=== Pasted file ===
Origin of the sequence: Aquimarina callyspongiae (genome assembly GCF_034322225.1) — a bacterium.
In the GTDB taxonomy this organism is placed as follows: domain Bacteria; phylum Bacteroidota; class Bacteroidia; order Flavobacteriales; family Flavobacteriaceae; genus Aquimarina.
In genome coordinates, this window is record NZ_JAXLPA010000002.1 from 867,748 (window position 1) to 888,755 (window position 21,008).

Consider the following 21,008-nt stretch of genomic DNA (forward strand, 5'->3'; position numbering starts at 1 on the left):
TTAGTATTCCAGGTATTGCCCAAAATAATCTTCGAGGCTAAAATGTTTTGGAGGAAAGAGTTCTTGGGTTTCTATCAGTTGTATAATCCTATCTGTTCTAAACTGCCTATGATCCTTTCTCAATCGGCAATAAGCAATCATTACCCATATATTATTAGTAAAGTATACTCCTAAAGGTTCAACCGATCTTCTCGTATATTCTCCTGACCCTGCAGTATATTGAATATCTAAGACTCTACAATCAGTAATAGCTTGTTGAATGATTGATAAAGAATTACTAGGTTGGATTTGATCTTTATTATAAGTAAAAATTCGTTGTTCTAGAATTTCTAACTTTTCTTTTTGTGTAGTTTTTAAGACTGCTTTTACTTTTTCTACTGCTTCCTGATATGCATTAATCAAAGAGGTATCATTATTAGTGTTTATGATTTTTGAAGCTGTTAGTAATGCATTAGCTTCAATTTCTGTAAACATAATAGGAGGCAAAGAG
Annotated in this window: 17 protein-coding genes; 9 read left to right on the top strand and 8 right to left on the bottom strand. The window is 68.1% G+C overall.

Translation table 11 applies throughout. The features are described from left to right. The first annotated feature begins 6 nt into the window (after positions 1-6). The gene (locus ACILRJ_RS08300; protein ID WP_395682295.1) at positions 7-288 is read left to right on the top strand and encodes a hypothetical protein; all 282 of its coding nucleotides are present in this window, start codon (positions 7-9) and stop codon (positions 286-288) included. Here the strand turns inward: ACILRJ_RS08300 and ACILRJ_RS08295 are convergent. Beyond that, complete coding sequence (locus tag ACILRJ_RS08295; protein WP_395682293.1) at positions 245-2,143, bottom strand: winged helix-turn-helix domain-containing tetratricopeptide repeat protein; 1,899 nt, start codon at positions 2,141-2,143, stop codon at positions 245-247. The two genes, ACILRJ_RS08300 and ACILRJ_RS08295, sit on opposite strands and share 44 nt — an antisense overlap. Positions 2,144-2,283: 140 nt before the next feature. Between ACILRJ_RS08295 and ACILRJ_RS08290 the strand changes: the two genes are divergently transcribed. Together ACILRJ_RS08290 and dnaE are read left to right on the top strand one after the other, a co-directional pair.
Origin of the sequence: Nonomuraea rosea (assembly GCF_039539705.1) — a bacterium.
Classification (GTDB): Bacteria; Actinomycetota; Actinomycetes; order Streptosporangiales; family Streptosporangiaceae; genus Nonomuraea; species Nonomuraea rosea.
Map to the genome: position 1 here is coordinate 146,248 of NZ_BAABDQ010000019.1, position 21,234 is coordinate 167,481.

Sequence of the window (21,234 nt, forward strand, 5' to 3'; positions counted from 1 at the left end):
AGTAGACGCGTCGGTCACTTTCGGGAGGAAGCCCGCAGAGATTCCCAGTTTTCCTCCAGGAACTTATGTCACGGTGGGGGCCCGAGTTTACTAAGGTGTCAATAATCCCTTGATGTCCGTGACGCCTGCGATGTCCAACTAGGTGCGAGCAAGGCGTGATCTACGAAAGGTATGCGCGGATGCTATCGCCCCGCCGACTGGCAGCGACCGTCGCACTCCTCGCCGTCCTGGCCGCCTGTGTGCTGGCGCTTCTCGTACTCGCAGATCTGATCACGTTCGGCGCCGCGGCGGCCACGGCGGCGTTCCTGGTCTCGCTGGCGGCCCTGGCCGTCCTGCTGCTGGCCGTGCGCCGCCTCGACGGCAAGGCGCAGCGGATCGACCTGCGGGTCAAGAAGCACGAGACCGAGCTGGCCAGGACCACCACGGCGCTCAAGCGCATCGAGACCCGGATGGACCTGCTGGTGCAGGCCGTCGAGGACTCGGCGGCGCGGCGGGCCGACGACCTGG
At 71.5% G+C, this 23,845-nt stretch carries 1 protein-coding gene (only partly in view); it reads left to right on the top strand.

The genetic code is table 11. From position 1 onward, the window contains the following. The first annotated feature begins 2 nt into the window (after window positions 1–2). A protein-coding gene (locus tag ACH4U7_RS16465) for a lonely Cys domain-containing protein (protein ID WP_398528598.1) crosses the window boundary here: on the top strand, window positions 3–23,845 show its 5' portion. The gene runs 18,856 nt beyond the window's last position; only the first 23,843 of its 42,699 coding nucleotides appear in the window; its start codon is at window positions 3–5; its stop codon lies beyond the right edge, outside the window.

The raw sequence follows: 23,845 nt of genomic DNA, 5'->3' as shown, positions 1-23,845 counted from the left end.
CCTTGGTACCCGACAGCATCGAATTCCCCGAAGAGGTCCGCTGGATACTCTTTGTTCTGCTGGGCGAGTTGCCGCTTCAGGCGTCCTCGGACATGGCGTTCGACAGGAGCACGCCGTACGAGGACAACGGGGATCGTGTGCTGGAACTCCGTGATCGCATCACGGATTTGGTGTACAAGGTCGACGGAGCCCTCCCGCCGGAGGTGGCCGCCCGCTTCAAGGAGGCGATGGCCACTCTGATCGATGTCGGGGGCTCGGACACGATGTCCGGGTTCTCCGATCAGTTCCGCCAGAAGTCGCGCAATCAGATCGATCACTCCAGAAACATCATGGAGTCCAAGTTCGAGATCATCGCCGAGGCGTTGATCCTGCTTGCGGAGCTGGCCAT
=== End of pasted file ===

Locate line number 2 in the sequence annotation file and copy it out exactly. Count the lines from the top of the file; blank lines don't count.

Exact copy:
In the GTDB taxonomy this organism is placed as follows: domain Bacteria; phylum Bacteroidota; class Bacteroidia; order Flavobacteriales; family Flavobacteriaceae; genus Aquimarina.